Eliel Jones

July 25, 2023
W139, Amsterdam
April 22–June 18, 2023

In light of the ongoing conservative backlash against legislative advances for trans rights in Spain, the UK, and Germany, trans visibility remains paradoxically both a requirement for survival and the greatest threat to trans people’s safety. In a first for the artist-run space W139, which for its forty-four years has focused on the production and presentation of new work, a recent exhibition combined historical and contemporary artworks to create a dialogue between past and present experiences of bodily and gender autonomy. “Substitutes” brought together artists who have subjected their bodies to abstractions, disguises, and transformations to find ways to be both present and absent, visible and invisible. At stake is a desire to refuse the logics that demand proof or validity of one’s existence, and to fight back against requirements that are deemed necessary for the recognizing of unruly bodies as legitimate.

Johannes Büttner’s sculptures of loaves of bread pierced with flesh-tunnel holes were hung on the wall and propped on shelves at the entrance and in the gallery’s reading room. Recalling the literal and symbolic body of Christ, the works invoke St. Thomas the Apostle’s insistence on probing Christ’s flesh—not satisfied with seeing and smelling his wounds—to satisfy his own doubts. It’s a way of relating the reality of others’ experience to acts of consumption, demands of proof of suffering, and death.

Philipp Gufler (also the exhibition’s curator) provoked another type of bodily recognition in the visitor. In Quindo Violett hell, PV 55_Rebschwarz_Nickeltitangelb (2022), mirrors painted with silkscreen prints implicated the visitor’s body in the act of seeing and being seen through various colour reflections. This play on the body—mine/yours/ours—recurred throughout the show, in ways that depoliticized legible representations of the single body whilst politicizing its multiple obscured presences. Through Gufler’s Body/Text (2023), a large circular structure of a hanging textile work installed in the middle of the exhibition, outlines of bodies silkscreened onto the sheer fabric could be seen standing, sitting, and lying on other artworks. The work featured eighty-four unclothed and non-binary bodies taken from painted figures in Elisàr von Kupffer’s Die Klarwelt der Seligen [The Clear World of the Blissful] (1923–30), a panoramic tableau depicting a queer utopia where bodies and nature seem at one with each other.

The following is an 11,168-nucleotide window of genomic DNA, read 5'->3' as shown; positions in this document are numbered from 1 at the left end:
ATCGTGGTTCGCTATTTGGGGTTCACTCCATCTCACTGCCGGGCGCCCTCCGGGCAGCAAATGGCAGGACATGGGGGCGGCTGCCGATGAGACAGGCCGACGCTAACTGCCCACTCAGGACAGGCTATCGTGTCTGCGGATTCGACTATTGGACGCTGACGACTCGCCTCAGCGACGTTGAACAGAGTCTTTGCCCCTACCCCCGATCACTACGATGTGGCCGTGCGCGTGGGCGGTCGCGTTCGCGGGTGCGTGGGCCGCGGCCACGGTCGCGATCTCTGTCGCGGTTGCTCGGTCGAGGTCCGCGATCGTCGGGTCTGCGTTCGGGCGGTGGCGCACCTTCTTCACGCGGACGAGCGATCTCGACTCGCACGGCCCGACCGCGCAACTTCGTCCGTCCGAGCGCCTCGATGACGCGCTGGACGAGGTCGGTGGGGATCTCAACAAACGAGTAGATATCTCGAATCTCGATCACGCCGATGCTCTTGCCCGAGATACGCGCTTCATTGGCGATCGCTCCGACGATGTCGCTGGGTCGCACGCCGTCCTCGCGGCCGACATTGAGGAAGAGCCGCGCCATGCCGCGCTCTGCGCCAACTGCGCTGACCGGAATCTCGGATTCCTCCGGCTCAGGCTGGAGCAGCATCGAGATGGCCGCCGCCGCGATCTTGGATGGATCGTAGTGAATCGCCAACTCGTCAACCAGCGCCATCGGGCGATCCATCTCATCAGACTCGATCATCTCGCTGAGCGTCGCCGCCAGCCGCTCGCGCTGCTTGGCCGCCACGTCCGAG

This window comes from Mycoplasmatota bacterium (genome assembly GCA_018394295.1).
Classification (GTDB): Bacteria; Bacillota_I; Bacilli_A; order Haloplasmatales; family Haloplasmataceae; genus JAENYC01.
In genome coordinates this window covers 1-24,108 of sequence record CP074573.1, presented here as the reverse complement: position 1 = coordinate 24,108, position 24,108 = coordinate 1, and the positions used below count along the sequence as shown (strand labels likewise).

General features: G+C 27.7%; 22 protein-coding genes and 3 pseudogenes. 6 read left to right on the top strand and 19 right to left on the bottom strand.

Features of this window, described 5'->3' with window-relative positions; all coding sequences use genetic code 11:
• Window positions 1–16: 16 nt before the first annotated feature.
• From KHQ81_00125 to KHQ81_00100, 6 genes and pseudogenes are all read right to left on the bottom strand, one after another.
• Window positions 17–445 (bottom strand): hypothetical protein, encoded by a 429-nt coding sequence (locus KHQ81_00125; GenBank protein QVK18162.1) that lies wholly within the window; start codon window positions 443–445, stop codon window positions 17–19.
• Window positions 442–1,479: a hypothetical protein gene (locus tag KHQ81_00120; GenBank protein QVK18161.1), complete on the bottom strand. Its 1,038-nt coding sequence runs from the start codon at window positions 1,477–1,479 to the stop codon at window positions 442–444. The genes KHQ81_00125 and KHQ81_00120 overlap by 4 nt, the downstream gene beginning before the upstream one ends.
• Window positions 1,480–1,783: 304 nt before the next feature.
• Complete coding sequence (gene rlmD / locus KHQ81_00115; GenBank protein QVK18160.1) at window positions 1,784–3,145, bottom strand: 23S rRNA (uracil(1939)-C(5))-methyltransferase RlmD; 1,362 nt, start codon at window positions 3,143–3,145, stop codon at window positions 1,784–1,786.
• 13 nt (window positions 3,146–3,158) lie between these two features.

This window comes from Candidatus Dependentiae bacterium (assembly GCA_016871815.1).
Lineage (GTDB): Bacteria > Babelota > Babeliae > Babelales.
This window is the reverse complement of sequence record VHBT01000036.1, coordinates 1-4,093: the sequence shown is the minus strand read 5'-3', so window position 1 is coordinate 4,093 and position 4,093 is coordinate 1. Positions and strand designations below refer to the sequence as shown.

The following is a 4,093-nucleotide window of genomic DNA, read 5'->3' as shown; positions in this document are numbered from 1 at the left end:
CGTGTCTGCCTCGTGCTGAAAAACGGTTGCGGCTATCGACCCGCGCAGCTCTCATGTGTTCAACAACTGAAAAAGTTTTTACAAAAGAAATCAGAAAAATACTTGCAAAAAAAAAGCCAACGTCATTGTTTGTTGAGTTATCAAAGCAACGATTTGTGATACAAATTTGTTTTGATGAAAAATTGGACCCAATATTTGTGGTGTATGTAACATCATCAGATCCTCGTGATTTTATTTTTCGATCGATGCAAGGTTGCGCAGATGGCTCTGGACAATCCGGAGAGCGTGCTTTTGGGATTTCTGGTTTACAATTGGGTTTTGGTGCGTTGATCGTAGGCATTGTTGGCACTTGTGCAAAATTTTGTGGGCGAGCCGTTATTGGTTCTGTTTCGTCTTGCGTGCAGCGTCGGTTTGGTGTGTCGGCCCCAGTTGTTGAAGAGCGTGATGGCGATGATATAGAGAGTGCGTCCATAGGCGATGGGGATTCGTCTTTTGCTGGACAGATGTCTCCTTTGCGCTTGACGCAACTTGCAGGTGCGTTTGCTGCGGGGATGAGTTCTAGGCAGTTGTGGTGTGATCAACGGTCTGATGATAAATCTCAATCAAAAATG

The idea for a “natural” way of life was central to Kupffer’s work and religion, Klarismus [Clarity], which was founded in reaction to the rapid industrialization and modernization of the early twentieth century. Though his paintings in the exhibition were clearly fuelled by homoerotic (and potentially also narcissistic) desire, Gufler’s own figures are not sexually or racially portrayed. Instead, their outlines are transparent and surrounded by sentences that act as both statements and spells, questioning the dependence of individual identity on any ideological, social, or political system.

Pushing against the ways in which trans and functionally diverse bodies have been considered as “other” and “freak,” works by Lorenza Böttner explored a desire for self-determination. Böttner refused to use prosthetic arms after the double amputations that were performed on her body when she was eight due to an accidental electric shock, and though she changed her name and declared an openly trans fem position, she also decided against undergoing gender affirming surgery to avoid further time in hospital. Böttner’s paintings, drawings, and performance documentation included here (such as an untitled 1981 painting of an empty chair covered in various fabrics and clothes, seemingly introducing Böttner’s body as a ghostly spectre) reveal her use of art as a means of exploring and reasserting how she wanted to be seen and unseen.

Across the exhibition, the visitor is presented with artists who seek to break free from the forces of control that attempt to capture and present their bodies as normative. Opposite Böttner’s work, Rabe perplexum’s paintings of anthropomorphic ravens allude to the artist’s use of bird-like costumes in their day-to-day life and performances, in a playful refusal of heteronormative gender categorizations. By critically and aesthetically probing these acts of concealment and revealing of the body, “Substitutes” avoided appropriating trans and queer narratives or reducing them to questions of visibility and representation. Instead, it historicized the presence and relations of these bodies in time without relying on oversimplified versions of their truths, providing a powerful resistance against culture wars that wish to relegate these lives to the diminished status of an inconvenient “new” phenomenon.

Eliel Jones is the incoming Curator of Performance and Time-based Media at KANAL – Centre Pompidou, a new modern and contemporary art museum due to open in Brussels in 2025.

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July 25, 2023

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